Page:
What’s Between Your Ears?
There is a pretty catchy question out there that asks what’s in your wallet, but today the question is what’s between your ears? Your brain. That uniquely made organ that controls everything. Today, we focus on your thoughts, we focus on your emotions, and we focus on your actions. As you read further into this, take some time to look at how you are motivated.
In an article by Chleo Doble: Explaining Motivational Behavior Patterns, the author looks at
Instinct Theory which suggests that you are born with your own set of behavior patterns, and that these patterns are not learned. This suggests that individuals behave in ways which will be necessary to their survival. However, the ability to speak words and construct sentences is learned. The instinct theory cannot be the sole explanation for the motivational behavior of humans.
Another method to explain motivational behaviors is the Drive-Reduction Approach. The drive may be related to biological needs such as thirst, hunger, and sleep. These examples are primary drives. Some secondary drives are winning the competition or succeeding in your part of the competition. They are learned behavior patterns. In order to satisfy a primary drive, you would reduce it, for example, reducing thirst by drinking water, reducing hunger by eating food. These primary drives are often working together in homeostasis, which is the maintenance of a constant internal environment. During changes from this constant internal environment, homeostasis works inside the body in order to return the body to its normal working state.
Incentive approaches suggest that motivational behavior surfaces from the desire to achieve external goals and awards. This is known as external motivation with incentives such as money, or a number 1 ranking within competition. Incentive and drive theories are believed to work together with a push-pull nature, creating a balance in motivational behavior.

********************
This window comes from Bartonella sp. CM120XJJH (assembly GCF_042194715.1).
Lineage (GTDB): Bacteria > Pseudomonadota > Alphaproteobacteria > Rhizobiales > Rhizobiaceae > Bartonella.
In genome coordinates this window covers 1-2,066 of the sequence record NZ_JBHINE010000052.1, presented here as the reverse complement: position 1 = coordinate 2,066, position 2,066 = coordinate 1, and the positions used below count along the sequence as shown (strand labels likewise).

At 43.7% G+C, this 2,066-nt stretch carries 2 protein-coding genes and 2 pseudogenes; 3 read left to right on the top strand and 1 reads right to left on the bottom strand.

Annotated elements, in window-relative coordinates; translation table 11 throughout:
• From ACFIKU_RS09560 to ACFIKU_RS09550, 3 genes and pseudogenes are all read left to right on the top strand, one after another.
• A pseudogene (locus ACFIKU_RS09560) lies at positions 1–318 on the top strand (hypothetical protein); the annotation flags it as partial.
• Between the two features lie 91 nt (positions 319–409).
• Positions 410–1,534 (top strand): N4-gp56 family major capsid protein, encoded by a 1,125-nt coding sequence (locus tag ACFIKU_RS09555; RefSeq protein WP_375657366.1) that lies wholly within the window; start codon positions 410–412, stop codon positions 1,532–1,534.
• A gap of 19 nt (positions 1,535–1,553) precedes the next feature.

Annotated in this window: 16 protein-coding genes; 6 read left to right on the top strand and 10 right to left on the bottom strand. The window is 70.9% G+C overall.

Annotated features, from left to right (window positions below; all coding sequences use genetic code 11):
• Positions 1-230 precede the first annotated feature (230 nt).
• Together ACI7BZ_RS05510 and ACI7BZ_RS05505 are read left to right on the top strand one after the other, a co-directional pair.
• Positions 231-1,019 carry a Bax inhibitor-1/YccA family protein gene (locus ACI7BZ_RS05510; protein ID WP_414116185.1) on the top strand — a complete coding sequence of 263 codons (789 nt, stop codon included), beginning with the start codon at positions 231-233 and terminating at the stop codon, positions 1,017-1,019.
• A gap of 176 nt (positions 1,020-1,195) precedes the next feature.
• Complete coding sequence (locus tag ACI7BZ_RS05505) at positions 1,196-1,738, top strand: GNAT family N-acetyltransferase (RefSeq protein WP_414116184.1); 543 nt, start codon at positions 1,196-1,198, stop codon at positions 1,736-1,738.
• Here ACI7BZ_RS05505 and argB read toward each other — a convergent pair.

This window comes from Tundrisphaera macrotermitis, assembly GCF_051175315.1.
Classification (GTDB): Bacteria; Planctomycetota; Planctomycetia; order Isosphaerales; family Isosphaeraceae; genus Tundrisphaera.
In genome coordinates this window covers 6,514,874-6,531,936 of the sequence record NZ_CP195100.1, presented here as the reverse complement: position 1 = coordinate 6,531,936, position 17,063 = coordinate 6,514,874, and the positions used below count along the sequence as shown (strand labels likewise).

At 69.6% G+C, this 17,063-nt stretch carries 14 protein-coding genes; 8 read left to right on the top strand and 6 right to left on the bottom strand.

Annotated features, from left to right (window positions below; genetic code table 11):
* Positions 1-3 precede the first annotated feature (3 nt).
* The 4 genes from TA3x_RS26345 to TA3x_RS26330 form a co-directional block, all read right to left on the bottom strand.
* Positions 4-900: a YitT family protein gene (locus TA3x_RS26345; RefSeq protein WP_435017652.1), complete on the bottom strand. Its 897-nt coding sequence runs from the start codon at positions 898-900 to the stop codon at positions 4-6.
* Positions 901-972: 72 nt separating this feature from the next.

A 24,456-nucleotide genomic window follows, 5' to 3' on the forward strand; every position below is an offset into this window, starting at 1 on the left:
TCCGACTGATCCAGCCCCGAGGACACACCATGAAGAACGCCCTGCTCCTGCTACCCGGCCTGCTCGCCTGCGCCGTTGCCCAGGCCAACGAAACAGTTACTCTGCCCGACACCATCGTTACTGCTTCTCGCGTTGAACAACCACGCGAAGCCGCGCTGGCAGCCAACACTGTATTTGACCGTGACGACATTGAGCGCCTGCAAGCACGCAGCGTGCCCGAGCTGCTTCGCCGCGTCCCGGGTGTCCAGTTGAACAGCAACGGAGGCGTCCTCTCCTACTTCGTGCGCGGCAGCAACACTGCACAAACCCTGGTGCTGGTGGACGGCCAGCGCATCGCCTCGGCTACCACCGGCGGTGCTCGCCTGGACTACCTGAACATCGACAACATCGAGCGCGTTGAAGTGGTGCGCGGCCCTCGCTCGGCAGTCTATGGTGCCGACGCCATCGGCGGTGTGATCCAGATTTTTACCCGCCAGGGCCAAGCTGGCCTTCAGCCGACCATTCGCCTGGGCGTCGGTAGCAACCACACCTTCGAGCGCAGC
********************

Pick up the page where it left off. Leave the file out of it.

Through a combination of the approaches to motivational behavior, it is possible to begin to understand the emerging patterns of complex human needs and behavior. Motivational behavior draws on parts of all of the theories explained in this article. So, as you have learned about different types of motivation, what are you thinking about before you workout, practice, or perform in your sport? What are the thoughts that limit you and empower you to keep going regardless of what is happening around you? Are you intrinsically (internal) or extrinsically (external) motivated to do things in your life? When you take in account all these questions you will see what really motivates you to move forward and dominate in your endeavors.
Reference: Chleo Doble: Explaining Motivational Behavior Patterns